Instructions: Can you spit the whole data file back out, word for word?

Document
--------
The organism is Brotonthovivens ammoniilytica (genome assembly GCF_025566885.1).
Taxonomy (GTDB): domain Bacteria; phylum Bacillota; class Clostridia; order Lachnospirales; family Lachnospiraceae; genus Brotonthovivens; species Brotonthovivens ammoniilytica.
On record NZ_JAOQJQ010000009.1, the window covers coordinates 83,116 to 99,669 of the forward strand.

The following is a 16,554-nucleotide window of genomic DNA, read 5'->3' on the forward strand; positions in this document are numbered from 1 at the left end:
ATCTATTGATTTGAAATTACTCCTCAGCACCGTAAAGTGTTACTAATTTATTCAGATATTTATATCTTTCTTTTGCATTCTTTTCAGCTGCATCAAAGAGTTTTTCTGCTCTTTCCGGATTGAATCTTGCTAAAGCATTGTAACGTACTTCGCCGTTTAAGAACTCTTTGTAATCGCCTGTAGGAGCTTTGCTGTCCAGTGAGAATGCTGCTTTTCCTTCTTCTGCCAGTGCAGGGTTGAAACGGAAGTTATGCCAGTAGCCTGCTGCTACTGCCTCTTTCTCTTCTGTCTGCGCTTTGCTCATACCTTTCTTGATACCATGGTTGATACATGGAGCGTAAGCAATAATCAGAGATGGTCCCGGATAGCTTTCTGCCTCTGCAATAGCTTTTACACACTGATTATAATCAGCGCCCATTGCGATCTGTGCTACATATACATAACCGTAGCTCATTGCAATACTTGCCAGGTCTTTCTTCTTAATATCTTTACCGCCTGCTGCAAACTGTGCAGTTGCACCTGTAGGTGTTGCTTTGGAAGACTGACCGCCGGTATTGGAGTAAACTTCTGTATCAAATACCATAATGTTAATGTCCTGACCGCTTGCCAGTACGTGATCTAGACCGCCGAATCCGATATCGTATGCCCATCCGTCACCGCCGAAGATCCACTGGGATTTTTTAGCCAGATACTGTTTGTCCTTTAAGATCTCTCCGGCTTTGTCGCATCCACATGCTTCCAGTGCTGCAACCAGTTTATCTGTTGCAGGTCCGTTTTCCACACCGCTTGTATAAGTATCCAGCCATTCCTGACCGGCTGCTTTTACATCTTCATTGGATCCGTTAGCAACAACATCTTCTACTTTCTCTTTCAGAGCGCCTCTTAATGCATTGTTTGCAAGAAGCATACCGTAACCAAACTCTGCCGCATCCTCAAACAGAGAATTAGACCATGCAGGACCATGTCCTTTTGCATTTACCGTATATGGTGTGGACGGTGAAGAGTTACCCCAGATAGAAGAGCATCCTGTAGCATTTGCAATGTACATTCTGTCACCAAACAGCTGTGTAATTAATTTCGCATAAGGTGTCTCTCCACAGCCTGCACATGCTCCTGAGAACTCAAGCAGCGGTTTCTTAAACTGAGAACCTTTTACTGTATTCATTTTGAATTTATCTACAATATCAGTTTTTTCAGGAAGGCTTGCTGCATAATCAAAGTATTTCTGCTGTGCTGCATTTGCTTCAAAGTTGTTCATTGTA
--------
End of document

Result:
The organism is Brotonthovivens ammoniilytica (genome assembly GCF_025566885.1).
Taxonomy (GTDB): domain Bacteria; phylum Bacillota; class Clostridia; order Lachnospirales; family Lachnospiraceae; genus Brotonthovivens; species Brotonthovivens ammoniilytica.
On record NZ_JAOQJQ010000009.1, the window covers coordinates 83,116 to 99,669 of the forward strand.

The following is a 16,554-nucleotide window of genomic DNA, read 5'->3' on the forward strand; positions in this document are numbered from 1 at the left end:
ATCTATTGATTTGAAATTACTCCTCAGCACCGTAAAGTGTTACTAATTTATTCAGATATTTATATCTTTCTTTTGCATTCTTTTCAGCTGCATCAAAGAGTTTTTCTGCTCTTTCCGGATTGAATCTTGCTAAAGCATTGTAACGTACTTCGCCGTTTAAGAACTCTTTGTAATCGCCTGTAGGAGCTTTGCTGTCCAGTGAGAATGCTGCTTTTCCTTCTTCTGCCAGTGCAGGGTTGAAACGGAAGTTATGCCAGTAGCCTGCTGCTACTGCCTCTTTCTCTTCTGTCTGCGCTTTGCTCATACCTTTCTTGATACCATGGTTGATACATGGAGCGTAAGCAATAATCAGAGATGGTCCCGGATAGCTTTCTGCCTCTGCAATAGCTTTTACACACTGATTATAATCAGCGCCCATTGCGATCTGTGCTACATATACATAACCGTAGCTCATTGCAATACTTGCCAGGTCTTTCTTCTTAATATCTTTACCGCCTGCTGCAAACTGTGCAGTTGCACCTGTAGGTGTTGCTTTGGAAGACTGACCGCCGGTATTGGAGTAAACTTCTGTATCAAATACCATAATGTTAATGTCCTGACCGCTTGCCAGTACGTGATCTAGACCGCCGAATCCGATATCGTATGCCCATCCGTCACCGCCGAAGATCCACTGGGATTTTTTAGCCAGATACTGTTTGTCCTTTAAGATCTCTCCGGCTTTGTCGCATCCACATGCTTCCAGTGCTGCAACCAGTTTATCTGTTGCAGGTCCGTTTTCCACACCGCTTGTATAAGTATCCAGCCATTCCTGACCGGCTGCTTTTACATCTTCATTGGATCCGTTAGCAACAACATCTTCTACTTTCTCTTTCAGAGCGCCTCTTAATGCATTGTTTGCAAGAAGCATACCGTAACCAAACTCTGCCGCATCCTCAAACAGAGAATTAGACCATGCAGGACCATGTCCTTTTGCATTTACCGTATATGGTGTGGACGGTGAAGAGTTACCCCAGATAGAAGAGCATCCTGTAGCATTTGCAATGTACATTCTGTCACCAAACAGCTGTGTAATTAATTTCGCATAAGGTGTCTCTCCACAGCCTGCACATGCTCCTGAGAACTCAAGCAGCGGTTTCTTAAACTGAGAACCTTTTACTGTATTCATTTTGAATTTATCTACAATATCAGTTTTTTCAGGAAGGCTTGCTGCATAATCAAAGTATTTCTGCTGTGCTGCATTTGCTTCAAAGTTGTTCATTGTA